– Slimmed down, lost almost 10 pounds
This has definitely been a work in progress, but it goes to show that if you stick with something and make it a priority, you can see results. Can’t wait for the next race, let’s see if I can pull of 24:30!!
My cousin Kate got married in Georgetown over the weekend at a beautiful historic church and estate home and I was so thankful I could make the journey up there as the last time I visited DC was in the fifth grade. We stayed in Alexandria which is roughly 10 miles outside the city and a 20 minute metro ride away.
Old town has a beautiful historic feel to it that lives up to it’s name, all the streets are brick and the main street in town, King St, is lined with boutiques, bakeries, and cuisine from every culture imaginable. King street runs right into the Potomac river which is a beautiful sight to see.
Friday morning I got up early, ate a quick snack in the hotel lobby and made my way out for an exploratory run through town. I didn’t really have a route mapped out, but got comfortable with the street grids the night before. It also really helps having an iPhone that has GPS and shows me where I am. The other great thing about the iPhone is that it allowed me to take some really cool pictures along the way (see below).
I could not have asked for better weather. It was probably 77 degrees and sunny which is exceptional for August in DC. It was a nice change of pace from the blazing heat and humidity in Orlando. Thankfully for me, and my cousin, it stayed that way the whole weekend.
The city itself is rather small, but it still has a city feel with lots of intersections and crosswalks so I made sure to stay off king street for the majority of the run so I wouldn’t have to make too many stops. The neighborhoods are lined with beautiful colonial homes and town houses that reminded me a little bit of Philadelphia.
I probably covered 3 miles or so on my run, it was hard to get an idea of time because I kept stopping to take pictures and enjoy the scenery. The terrain was all brick so I had to keep my eyes on the ground so I wouldn’t trip.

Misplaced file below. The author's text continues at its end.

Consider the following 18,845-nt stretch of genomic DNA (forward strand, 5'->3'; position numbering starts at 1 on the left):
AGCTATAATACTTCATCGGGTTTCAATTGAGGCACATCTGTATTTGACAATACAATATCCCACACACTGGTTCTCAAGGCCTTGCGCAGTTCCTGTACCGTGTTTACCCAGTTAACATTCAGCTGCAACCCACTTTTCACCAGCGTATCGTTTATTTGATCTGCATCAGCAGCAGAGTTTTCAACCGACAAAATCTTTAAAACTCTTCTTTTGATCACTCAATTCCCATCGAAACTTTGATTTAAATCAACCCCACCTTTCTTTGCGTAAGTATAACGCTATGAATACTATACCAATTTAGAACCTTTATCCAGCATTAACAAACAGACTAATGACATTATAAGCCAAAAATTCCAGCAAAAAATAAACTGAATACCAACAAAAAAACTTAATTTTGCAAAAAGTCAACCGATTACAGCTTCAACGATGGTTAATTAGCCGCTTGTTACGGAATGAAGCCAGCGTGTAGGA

I always try to keep my eyes and ears open when i run in a new place because you can never be too careful when it comes to safety. I must say I felt safe the while time. I only came accross one block which felt a little iffy, otherwise it was nice. Maybe something to do with the cost of living being extremely high. I saw real estate ads for these shacks (if you will) selling for $750k!
I knew I wanted to run down to the Potomac and back so I could get a view of the river in the morning. Once I made it down there it was breathtaking. There is a nice spot in Founders Park that sits on the rocks that border the river and allowed me to take these great photos. My philosophy for running while traveling is to “run untill you find a reward” and what a reward this was.
A quick observation about the people there: it is a very diverse mix of people hailing from all over the world. It also has a very preppy feel with most in some combination of plaid and polos. I also noticed 1 in 5 people walking around listening to their iPods, not sure what that means but it stood out to me for some reason. As you can imagine, images of McCain and Obama were everywhere being so close to the capitol. Im going to make the assumption that the majority will be voting for the latter. What I didn’t notice was a lot of runners. Maybe it was because it was a workday, summer vacations, or I just wasn’t looking in the right places. Although I did come accross the local running shop, Pacers, which was not open yet but I had to take a picture of this great shirt in the window “Virginia is for runners”. You get it right?
All in all it scored a 4 out of 5 on my rating scale for being runner friendly. Weather was great, everyone yields to pedestrians, beautiful scenery and safe.
Not sure where my next adventure will be, but I can’t wait. Running is the best way to get comfortable with a new city, get a feel for where things are, and observe the people. Make sure on your next trip, whether for business or pleasure, you carve out some time for a good run.
Click Here to view my MapMyRun route of this run: http://www.mapmyrun.com/route/us/VA/Alexandria/296839575979
Click here to view my facebook photo album with pictures from the rest of my trip to DC: http://www.new.facebook.com/album.php?aid=2308206&l=fddcc&id=5106143
Runners World has interviewed 15 Olympians to learn what tips and tricks give them the edge over their competitors. While most of us are lucky to receive a medal from a local race, let alone an Olympic medal, it doesn’t hurt to see what works for the pro’s. Because after all, aren’t we all after the same goal: personal achievement?
Here are the highlights, click here for the full article: http://www.runnersworld.com/cda/microsite/article/0,8029,s6-239-473-0-12777-0,00.html
Eat to Recover